During a big swell there is a lot of water moving over and around that reef which means diligent paddling is a full time occupation if you want to stay in position, something we learned the hard way by allowing ourselves to get dragged over to the impact zone where we made our acquaintances and several reaquaintances with the reef on a few of the many clean up sets that rolled through. The beatings weren’t too bad, the size of the waves notwithstanding, but they were certainly energy draining particularly when combined with the near constant paddling required out there. Booties were essential as it was common to find yourself in thigh deep water over sharp reef. In fact I believe Colonialist Ron might even have tread into a calf deep section of the reef after one particularly insistent clean up set. Ronnie. Shallow reef. Shallow reef. Ronnie. Nevertheless we emerged unscathed from our first session save for some tired shoulders and bruised egos from having failed to latch onto any of the bombs rolling through. We only got a mid-sized wave or two apiece as the crowd was also working against us. But they were quality mid-sized waves indeed and thus well worth the effort.
The swell slowly wound down over the next week but there were still plenty of fun waves to be had. The current at Shipwrecks was far more manageable with a little less swell and we all snagged some fun ones there over the next few days. We also surfed Lacerations which is a racy right hander with a steep takeoff leading into a very nice barrel section. For those of you wondering whether the reef is sharp and shallow at Lacerations, well, the name says it all. If you’re going to get clipped in the barrel section and pitched forward over the wave, making it a feet first entry would be highly advisable. The take off can be quick, steep and tricky all of which were in play when I went for it on our first paddle out there with a failed air drop takeoff for which The Colonialist had a front row seat. I’d deemed it makeable. He’d deemed it unmakeable. He deemed correctly… at least in my case. Apparently it was a rather spectacular miscue on my part such that he’d also deemed it a 50-50 chance that I’d be donating some flesh to the reef before coming up. But I surfaced unharmed and in the early lead for best beat down of the trip.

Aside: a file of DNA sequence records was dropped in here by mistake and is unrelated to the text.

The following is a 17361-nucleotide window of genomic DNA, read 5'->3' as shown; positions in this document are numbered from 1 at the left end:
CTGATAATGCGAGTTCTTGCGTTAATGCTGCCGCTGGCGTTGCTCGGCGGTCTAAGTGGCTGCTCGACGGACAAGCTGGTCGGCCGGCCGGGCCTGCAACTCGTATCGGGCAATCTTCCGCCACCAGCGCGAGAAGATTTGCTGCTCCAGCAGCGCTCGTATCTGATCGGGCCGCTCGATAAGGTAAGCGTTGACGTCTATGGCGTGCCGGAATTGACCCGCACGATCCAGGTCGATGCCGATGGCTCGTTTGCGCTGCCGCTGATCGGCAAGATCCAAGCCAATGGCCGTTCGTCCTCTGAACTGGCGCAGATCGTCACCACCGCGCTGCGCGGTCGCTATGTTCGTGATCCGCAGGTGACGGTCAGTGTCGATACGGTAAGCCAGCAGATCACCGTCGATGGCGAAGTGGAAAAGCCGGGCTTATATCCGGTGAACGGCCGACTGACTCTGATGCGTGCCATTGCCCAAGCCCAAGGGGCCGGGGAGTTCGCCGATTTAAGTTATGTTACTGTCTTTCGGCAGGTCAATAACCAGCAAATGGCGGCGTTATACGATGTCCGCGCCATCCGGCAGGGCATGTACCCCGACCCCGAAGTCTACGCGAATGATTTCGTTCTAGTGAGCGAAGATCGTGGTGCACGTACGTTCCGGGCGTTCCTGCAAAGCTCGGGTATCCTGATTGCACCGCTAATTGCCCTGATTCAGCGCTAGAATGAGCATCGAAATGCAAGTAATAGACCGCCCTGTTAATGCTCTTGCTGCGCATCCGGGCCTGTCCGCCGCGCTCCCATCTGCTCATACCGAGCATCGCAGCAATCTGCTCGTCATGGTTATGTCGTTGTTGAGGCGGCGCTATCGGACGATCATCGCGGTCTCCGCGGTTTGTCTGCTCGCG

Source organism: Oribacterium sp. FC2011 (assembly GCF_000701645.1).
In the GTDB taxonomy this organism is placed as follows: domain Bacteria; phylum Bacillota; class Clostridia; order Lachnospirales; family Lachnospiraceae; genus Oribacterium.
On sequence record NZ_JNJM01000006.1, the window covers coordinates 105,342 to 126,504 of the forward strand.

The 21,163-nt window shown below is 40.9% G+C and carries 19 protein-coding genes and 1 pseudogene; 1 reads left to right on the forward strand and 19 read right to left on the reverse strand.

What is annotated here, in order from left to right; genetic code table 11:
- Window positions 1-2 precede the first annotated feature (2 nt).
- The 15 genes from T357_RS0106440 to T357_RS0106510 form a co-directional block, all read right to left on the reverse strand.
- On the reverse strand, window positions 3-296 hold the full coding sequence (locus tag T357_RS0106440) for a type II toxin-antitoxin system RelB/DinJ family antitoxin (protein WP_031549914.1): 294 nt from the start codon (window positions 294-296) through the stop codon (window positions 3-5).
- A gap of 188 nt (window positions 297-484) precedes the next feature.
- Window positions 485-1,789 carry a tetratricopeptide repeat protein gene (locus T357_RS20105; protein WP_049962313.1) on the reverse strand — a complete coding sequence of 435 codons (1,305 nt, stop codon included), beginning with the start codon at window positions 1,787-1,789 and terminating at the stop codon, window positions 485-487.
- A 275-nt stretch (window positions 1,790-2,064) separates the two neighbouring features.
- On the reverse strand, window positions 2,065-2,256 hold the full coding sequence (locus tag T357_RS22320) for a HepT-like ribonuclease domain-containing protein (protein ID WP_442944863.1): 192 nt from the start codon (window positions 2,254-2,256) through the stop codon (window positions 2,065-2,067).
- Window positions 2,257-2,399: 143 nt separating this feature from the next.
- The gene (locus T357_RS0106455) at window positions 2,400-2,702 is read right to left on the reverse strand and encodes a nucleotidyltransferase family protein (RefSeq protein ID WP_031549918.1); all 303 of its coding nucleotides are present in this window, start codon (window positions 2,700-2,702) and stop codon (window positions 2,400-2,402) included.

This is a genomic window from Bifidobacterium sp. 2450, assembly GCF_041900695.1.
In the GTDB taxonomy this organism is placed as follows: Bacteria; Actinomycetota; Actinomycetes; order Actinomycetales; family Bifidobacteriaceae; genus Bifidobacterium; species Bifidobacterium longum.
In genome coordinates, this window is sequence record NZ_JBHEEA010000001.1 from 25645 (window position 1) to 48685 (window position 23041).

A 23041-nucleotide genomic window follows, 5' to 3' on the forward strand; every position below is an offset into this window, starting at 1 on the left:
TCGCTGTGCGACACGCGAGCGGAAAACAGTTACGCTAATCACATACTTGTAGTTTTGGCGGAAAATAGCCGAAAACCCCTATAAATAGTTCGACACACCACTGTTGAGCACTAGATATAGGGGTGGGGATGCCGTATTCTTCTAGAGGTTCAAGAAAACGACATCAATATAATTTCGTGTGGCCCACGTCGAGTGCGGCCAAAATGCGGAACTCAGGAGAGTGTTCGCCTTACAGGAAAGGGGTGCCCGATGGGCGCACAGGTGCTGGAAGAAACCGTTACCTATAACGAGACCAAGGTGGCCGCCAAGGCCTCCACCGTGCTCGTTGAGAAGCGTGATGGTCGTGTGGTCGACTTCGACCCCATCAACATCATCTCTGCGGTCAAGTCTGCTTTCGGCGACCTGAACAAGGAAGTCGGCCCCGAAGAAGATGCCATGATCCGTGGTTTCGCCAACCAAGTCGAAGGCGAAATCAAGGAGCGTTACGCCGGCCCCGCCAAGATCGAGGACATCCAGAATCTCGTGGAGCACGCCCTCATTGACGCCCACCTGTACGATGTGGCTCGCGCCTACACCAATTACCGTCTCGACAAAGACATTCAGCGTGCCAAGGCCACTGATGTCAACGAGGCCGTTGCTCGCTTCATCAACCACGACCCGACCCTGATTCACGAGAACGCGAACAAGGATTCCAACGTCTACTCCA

As with Shipwrecks, we all grabbed a few fun waves at Lacerations over the next few days although none of us were able to negotiate the barrel section for even close to a proper cover up. The locals, on the other hand, treated us to a barrel riding clinic one afternoon when the waves were running about head high. They knew exactly where to be on the takeoff, exactly how quickly to get down the line, exactly where to stall it for full on shackage, exactly how tightly to tuck in and exactly where to throw down an optional punt upon exit into the channel. If that’s not the definition of having a wave wired then I don’t know what is.